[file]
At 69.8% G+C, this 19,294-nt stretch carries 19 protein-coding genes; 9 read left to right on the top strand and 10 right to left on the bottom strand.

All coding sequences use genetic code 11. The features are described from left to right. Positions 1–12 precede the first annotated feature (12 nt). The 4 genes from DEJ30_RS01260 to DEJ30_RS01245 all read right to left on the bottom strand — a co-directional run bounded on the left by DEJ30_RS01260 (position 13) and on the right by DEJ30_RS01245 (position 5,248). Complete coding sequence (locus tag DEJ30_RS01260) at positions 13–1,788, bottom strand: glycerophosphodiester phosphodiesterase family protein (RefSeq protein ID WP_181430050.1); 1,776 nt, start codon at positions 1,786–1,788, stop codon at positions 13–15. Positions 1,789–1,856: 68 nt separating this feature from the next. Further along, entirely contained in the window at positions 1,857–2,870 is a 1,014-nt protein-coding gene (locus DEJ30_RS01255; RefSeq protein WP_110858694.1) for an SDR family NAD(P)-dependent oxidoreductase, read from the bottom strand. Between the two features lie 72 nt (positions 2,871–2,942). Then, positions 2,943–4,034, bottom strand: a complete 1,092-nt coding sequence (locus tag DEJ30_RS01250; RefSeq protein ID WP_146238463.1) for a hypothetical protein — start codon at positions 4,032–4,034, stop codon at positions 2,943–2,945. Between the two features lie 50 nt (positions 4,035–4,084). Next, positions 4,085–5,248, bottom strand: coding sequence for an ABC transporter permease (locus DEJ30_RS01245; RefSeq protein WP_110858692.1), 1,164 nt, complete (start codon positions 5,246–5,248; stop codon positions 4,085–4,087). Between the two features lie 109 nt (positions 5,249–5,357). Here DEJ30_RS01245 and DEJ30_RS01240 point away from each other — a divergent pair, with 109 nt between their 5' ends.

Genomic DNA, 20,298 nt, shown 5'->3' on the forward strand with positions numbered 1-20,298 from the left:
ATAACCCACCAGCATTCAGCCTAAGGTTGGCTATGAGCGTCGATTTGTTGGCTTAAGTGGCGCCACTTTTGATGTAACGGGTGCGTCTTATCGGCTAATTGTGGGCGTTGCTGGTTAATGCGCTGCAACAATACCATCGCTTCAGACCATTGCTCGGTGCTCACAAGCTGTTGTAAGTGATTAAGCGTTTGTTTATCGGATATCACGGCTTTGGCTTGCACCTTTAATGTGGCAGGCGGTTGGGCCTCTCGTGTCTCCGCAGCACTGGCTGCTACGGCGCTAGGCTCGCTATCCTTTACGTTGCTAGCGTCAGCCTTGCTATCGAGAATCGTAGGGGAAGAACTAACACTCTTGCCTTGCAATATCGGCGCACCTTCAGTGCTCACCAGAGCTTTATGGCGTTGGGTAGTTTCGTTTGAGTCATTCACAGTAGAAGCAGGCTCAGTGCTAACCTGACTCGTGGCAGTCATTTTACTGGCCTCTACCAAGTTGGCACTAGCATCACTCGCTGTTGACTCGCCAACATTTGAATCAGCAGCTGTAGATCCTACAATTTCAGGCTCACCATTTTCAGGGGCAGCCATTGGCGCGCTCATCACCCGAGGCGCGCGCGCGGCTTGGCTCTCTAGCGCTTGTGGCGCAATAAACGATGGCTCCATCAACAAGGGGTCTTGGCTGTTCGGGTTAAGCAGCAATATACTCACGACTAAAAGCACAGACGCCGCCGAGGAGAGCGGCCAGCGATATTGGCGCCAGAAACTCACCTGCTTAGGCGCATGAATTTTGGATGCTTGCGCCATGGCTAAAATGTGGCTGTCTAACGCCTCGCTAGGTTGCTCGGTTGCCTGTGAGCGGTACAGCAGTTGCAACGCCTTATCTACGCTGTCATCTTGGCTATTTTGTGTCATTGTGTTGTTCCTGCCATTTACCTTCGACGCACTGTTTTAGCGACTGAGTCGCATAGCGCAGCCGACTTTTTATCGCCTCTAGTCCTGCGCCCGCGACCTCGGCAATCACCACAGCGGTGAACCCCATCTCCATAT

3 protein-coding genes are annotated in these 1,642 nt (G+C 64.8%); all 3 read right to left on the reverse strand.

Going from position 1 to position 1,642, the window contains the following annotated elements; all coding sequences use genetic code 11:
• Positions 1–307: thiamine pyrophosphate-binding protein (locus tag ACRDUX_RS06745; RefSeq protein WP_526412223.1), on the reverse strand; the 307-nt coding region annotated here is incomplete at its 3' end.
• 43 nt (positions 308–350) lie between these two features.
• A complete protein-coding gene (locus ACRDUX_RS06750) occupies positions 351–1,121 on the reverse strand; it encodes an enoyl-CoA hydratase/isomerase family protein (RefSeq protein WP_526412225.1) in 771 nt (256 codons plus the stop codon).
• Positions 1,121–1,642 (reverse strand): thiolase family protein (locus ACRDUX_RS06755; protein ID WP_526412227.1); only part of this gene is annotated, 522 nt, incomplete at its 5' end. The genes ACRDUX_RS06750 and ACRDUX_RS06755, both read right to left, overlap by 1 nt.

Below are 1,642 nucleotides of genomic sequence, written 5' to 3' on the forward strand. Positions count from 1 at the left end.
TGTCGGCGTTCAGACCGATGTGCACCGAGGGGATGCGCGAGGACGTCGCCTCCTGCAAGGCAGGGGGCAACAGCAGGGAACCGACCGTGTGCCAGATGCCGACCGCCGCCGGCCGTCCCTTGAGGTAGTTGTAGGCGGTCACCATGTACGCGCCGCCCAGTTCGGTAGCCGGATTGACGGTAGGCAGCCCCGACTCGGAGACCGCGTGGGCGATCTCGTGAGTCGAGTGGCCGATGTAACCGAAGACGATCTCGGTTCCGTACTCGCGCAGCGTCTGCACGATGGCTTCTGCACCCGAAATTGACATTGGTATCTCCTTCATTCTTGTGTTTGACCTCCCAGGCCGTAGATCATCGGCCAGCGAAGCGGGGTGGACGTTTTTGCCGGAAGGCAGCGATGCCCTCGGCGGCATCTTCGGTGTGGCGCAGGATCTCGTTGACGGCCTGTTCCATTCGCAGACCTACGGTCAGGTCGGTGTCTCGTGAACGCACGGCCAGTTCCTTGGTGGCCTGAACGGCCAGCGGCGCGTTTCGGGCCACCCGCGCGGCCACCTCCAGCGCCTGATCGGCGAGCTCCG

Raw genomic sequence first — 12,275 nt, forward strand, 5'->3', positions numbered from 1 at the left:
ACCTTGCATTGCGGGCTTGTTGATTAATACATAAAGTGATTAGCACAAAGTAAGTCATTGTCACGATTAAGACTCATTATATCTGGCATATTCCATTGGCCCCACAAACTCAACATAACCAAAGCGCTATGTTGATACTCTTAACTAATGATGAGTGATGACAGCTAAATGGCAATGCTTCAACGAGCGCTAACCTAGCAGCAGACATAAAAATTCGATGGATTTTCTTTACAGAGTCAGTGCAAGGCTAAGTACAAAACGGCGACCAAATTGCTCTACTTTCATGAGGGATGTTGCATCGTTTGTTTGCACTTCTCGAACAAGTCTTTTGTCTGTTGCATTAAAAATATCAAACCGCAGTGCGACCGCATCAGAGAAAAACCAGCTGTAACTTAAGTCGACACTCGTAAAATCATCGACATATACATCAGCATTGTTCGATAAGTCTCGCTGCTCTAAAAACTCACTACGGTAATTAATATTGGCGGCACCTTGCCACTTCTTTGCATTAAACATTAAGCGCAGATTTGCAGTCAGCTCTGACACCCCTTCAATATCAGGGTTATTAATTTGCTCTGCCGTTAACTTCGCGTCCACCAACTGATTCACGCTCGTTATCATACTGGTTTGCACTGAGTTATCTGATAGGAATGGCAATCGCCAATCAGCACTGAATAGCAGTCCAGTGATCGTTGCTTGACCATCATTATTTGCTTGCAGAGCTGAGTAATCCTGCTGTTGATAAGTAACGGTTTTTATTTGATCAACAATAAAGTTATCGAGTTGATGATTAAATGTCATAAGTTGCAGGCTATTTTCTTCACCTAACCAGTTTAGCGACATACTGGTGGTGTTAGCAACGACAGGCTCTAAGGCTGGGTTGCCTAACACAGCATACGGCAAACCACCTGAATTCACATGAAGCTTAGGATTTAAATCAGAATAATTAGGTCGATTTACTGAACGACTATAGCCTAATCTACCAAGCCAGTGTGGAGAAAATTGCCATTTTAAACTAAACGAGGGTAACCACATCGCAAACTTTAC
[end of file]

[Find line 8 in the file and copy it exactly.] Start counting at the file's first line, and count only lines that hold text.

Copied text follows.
• 43 nt (positions 308–350) lie between these two features.